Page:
Report: Falling Income Will Make Consumers Worse Off

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By Peter Uzoho

The expansion of the tax net as against the dwindling real income in the country will make consumers worse off in 2021, a report by Proshare, has stated.

The report also predicted that a rise in taxes would trigger increased demand for accountability from the government by the highly-taxed citizens, as the opaqueness of fiscal operations would be interrogated.

Proshare stated this in its latest report, tagged: “Leveraging A Crisis: The Nigerian Capital Market in 2020,” saying, Nigeria will witness stringent fiscal and monetary posture in 2021.

The federal government in its aggressive drive for revenue generation to fund the 2021 budget has proposed a lot of increase in taxes as contained in the Finance Act 2020 as amended.

“Rising taxes and falling real incomes will deliver a double whammy on consumers in 2021, leaving them much worse of in the year than they were in 2020”, the report said.

It explained that the, “policy options for the federal authorities are limited as they have maxed out on monetary policy options and are in a bind over the extent to which taxes can be increased in a recessionary or modestly growing economy.”

Proshare, however, estimated that the country’s Gross Domestic Product (GDP) would grow at about 1.3 per cent in 2021, pointing out however, that the predicted growth would be well behind the population growth rate of 2.6 per cent.

According to the report, the implications of mild GDP growth and a speedier population growth rate was a fall in income per person and a decline in individual spending and private consumption.

The fall in international oil prices and a sustained rise in fiscal spending have forced the central fiscal authorities to contemplate a widening of the tax band and the raising of local taxes.

This, according to the report meant that domestic tax revenues will increase but citizen’s oversight over fiscal spending will also be more aggressive.

It cited a recent legal action taken by the Socio-Economic Rights and Accountability Project (SERAP) to compel the federal government to explain how it spent N729 billion on 24.3 million people.

However, the report stated that the, “opaqueness of fiscal operations will increasingly come into question in 2021 as citizens who will have to pay more taxes will insist on knowing how those tax naira are used.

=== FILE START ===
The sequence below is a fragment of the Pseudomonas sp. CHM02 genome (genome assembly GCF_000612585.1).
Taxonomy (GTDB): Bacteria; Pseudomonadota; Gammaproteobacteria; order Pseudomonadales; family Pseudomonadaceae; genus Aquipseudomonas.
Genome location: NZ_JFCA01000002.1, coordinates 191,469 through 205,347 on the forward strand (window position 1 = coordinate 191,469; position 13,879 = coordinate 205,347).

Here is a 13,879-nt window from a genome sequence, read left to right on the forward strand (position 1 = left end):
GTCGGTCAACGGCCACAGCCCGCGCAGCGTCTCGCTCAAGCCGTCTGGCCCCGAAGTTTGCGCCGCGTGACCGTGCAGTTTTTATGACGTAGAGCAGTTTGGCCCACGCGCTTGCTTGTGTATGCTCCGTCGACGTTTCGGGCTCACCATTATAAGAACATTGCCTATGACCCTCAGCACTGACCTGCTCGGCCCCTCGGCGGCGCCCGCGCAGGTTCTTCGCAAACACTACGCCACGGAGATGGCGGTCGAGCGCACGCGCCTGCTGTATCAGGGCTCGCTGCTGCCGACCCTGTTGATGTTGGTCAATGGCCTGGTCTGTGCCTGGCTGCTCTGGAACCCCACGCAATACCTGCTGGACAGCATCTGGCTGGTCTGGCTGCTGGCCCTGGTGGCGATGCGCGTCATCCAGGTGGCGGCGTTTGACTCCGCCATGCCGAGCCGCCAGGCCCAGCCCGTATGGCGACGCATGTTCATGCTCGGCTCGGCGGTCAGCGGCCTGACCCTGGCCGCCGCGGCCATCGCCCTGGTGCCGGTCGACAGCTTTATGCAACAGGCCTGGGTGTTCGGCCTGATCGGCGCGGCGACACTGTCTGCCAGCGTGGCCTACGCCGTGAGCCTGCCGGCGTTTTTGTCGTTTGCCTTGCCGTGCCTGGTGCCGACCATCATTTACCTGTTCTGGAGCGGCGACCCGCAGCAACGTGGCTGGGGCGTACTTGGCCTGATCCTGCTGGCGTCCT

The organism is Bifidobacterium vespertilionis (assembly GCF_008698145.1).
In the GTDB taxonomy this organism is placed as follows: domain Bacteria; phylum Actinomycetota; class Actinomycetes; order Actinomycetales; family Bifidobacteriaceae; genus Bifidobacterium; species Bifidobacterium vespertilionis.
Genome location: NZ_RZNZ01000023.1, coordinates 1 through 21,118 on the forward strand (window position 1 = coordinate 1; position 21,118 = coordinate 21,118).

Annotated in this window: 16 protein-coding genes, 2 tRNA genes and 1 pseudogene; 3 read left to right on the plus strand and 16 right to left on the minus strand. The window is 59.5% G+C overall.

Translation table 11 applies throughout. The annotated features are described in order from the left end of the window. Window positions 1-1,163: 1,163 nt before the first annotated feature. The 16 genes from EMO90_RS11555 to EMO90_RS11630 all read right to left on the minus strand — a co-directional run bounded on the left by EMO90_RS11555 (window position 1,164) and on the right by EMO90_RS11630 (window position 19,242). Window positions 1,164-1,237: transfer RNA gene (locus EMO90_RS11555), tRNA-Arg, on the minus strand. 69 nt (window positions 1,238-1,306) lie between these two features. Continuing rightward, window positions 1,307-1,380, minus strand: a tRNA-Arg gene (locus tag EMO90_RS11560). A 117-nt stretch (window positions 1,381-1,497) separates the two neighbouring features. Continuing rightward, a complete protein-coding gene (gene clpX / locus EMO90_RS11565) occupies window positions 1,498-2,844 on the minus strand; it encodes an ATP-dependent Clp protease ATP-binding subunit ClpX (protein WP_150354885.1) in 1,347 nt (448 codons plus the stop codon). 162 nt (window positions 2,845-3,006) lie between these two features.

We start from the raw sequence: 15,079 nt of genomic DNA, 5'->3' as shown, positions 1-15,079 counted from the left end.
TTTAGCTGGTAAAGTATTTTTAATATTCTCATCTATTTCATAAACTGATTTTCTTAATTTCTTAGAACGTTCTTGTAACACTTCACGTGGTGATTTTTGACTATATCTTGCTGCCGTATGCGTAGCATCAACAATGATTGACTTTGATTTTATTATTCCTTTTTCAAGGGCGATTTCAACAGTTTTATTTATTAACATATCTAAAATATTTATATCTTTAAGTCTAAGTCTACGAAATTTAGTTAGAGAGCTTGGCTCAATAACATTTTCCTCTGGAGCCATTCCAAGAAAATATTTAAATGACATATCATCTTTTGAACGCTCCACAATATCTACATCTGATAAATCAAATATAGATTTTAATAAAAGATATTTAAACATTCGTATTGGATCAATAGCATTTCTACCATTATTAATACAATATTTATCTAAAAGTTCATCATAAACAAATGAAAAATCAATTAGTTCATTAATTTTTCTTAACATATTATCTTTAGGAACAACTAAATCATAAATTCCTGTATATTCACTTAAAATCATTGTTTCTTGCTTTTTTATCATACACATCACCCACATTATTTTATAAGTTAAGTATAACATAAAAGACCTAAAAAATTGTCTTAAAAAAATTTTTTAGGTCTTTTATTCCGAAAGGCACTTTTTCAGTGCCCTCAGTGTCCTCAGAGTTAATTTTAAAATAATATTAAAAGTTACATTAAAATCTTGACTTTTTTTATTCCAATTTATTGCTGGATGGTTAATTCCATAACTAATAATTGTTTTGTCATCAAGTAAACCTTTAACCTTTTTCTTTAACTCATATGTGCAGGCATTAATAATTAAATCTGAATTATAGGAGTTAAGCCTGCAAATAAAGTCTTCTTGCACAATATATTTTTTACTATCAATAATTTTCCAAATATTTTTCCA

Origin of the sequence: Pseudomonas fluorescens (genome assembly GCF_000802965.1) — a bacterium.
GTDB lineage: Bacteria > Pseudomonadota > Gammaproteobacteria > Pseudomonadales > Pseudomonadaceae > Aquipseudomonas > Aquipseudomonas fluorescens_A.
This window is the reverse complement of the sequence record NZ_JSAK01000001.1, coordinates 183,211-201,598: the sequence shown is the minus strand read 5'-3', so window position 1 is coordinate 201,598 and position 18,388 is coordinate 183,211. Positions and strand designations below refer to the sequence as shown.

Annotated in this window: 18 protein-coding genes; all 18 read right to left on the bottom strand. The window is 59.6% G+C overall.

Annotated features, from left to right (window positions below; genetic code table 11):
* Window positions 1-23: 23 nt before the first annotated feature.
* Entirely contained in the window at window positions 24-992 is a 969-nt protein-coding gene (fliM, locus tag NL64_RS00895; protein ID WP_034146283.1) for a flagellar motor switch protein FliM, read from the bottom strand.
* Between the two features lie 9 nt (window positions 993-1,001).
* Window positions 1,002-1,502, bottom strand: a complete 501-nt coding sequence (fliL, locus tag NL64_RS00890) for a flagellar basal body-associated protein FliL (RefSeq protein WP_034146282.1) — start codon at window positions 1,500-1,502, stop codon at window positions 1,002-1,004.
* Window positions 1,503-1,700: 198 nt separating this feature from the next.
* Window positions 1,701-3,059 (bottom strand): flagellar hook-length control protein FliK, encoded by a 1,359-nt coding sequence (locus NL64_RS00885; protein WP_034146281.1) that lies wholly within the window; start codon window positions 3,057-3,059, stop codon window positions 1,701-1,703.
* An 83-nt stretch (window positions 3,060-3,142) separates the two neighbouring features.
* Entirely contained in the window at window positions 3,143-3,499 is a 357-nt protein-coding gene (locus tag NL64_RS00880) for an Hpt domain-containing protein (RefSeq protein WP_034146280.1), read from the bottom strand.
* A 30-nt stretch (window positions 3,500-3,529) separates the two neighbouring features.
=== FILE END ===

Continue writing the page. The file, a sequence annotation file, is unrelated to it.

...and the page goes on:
“As the fiscal authorities increase taxes, the monetary authority will be caught in a quandary, to raise interest rates to curb inflation or to allow interest rates fall to stimulate growth?”

However, the report stated that 2021 would be a crucial year for global economy for a variety of reasons including the hopes of shaking off a COVID-19-induced recession that has left global supply chains in tatters and workers in different stages of despair as factories and companies closed and consumer demand fell off.

The third factor that would shape the course of events in 2021, according to the report, would be the COVID-19 pandemic and the spread of its new strains.

The report maintained that in 2021, most oil-producing countries would be hoping for a rise in revenues as the COVID-19 pandemic disappears, predicting a mixed outlook for countries like Nigeria that export crude oil but import refined products the outlook is mixed.

“Even if COVID-19 winds blow past, and global production activities look up, Nigeria may not see much relief from its stronger oil income as a rise in dollar revenues would be accompanied by a rise in the dollar costs of refined oil imports.

“The rise in revenue may, nevertheless, improve the countries debt servicing ability and support higher capital expenditure. The two events would revitalize the economy and bring about stronger GDP growth in 2021,” it explained.

The report also looked at the uncertain fiscal exchange rate in Nigeria, saying Nigeria’s multiple exchange rate will subsist in 2021 with the CBN committed to managing the exchange rate within a band of between N470/$ and N510/$ at the import and export (I&E) window.

It noted that the price of crude oil in the international markets and the management of the coronavirus pandemic would have a say in the shape of the foreign exchange market in the year, as manufacturers decide on how much to commit to new inventories and recalibrate production volumes.